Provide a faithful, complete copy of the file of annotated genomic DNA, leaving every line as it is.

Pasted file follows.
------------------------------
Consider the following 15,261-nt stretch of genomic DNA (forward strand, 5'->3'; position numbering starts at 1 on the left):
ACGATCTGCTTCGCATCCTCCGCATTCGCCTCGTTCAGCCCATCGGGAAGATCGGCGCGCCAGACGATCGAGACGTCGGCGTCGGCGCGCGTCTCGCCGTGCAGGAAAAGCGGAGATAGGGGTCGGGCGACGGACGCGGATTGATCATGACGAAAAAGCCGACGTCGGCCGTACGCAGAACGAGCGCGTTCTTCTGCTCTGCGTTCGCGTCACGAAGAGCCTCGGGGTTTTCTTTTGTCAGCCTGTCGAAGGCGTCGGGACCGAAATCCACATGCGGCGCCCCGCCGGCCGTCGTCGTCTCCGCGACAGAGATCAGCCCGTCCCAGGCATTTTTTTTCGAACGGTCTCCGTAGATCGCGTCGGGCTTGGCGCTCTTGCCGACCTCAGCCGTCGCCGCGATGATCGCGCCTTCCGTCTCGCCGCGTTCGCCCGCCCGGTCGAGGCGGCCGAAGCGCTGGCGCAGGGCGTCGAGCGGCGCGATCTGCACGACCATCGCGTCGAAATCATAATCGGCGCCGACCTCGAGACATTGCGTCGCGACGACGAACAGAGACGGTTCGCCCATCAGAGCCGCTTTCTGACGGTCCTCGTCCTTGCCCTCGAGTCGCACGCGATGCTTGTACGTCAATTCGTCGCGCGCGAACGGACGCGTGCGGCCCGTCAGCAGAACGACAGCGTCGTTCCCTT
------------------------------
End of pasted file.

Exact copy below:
Consider the following 15,261-nt stretch of genomic DNA (forward strand, 5'->3'; position numbering starts at 1 on the left):
ACGATCTGCTTCGCATCCTCCGCATTCGCCTCGTTCAGCCCATCGGGAAGATCGGCGCGCCAGACGATCGAGACGTCGGCGTCGGCGCGCGTCTCGCCGTGCAGGAAAAGCGGAGATAGGGGTCGGGCGACGGACGCGGATTGATCATGACGAAAAAGCCGACGTCGGCCGTACGCAGAACGAGCGCGTTCTTCTGCTCTGCGTTCGCGTCACGAAGAGCCTCGGGGTTTTCTTTTGTCAGCCTGTCGAAGGCGTCGGGACCGAAATCCACATGCGGCGCCCCGCCGGCCGTCGTCGTCTCCGCGACAGAGATCAGCCCGTCCCAGGCATTTTTTTTCGAACGGTCTCCGTAGATCGCGTCGGGCTTGGCGCTCTTGCCGACCTCAGCCGTCGCCGCGATGATCGCGCCTTCCGTCTCGCCGCGTTCGCCCGCCCGGTCGAGGCGGCCGAAGCGCTGGCGCAGGGCGTCGAGCGGCGCGATCTGCACGACCATCGCGTCGAAATCATAATCGGCGCCGACCTCGAGACATTGCGTCGCGACGACGAACAGAGACGGTTCGCCCATCAGAGCCGCTTTCTGACGGTCCTCGTCCTTGCCCTCGAGTCGCACGCGATGCTTGTACGTCAATTCGTCGCGCGCGAACGGACGCGTGCGGCCCGTCAGCAGAACGACAGCGTCGTTCCCTT